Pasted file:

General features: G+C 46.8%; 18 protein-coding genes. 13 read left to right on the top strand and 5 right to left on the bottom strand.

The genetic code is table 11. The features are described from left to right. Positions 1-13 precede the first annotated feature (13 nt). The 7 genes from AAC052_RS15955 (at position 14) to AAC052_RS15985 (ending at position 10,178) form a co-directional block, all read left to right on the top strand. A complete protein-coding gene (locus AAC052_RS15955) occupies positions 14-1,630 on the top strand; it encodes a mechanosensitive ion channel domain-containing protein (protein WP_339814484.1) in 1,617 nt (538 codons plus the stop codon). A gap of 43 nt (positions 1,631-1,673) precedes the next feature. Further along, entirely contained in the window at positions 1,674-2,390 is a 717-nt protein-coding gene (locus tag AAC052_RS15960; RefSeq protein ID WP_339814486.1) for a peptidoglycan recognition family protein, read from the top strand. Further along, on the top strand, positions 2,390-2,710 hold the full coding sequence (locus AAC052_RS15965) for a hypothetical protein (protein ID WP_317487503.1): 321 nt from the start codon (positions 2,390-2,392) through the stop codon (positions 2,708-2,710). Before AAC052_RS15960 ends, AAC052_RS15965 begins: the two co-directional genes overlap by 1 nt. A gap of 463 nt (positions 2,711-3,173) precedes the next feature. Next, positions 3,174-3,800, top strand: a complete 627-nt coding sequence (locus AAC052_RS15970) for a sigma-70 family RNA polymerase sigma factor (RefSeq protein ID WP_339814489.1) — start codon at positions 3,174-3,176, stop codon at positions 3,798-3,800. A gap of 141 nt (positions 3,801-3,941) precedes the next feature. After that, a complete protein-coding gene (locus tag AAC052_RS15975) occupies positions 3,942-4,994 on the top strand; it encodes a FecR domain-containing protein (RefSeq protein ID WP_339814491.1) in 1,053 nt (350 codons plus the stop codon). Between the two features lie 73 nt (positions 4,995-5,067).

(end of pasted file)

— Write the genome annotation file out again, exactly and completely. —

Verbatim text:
General features: G+C 46.8%; 18 protein-coding genes. 13 read left to right on the top strand and 5 right to left on the bottom strand.

The genetic code is table 11. The features are described from left to right. Positions 1-13 precede the first annotated feature (13 nt). The 7 genes from AAC052_RS15955 (at position 14) to AAC052_RS15985 (ending at position 10,178) form a co-directional block, all read left to right on the top strand. A complete protein-coding gene (locus AAC052_RS15955) occupies positions 14-1,630 on the top strand; it encodes a mechanosensitive ion channel domain-containing protein (protein WP_339814484.1) in 1,617 nt (538 codons plus the stop codon). A gap of 43 nt (positions 1,631-1,673) precedes the next feature. Further along, entirely contained in the window at positions 1,674-2,390 is a 717-nt protein-coding gene (locus tag AAC052_RS15960; RefSeq protein ID WP_339814486.1) for a peptidoglycan recognition family protein, read from the top strand. Further along, on the top strand, positions 2,390-2,710 hold the full coding sequence (locus AAC052_RS15965) for a hypothetical protein (protein ID WP_317487503.1): 321 nt from the start codon (positions 2,390-2,392) through the stop codon (positions 2,708-2,710). Before AAC052_RS15960 ends, AAC052_RS15965 begins: the two co-directional genes overlap by 1 nt. A gap of 463 nt (positions 2,711-3,173) precedes the next feature. Next, positions 3,174-3,800, top strand: a complete 627-nt coding sequence (locus AAC052_RS15970) for a sigma-70 family RNA polymerase sigma factor (RefSeq protein ID WP_339814489.1) — start codon at positions 3,174-3,176, stop codon at positions 3,798-3,800. A gap of 141 nt (positions 3,801-3,941) precedes the next feature. After that, a complete protein-coding gene (locus tag AAC052_RS15975) occupies positions 3,942-4,994 on the top strand; it encodes a FecR domain-containing protein (RefSeq protein ID WP_339814491.1) in 1,053 nt (350 codons plus the stop codon). Between the two features lie 73 nt (positions 4,995-5,067).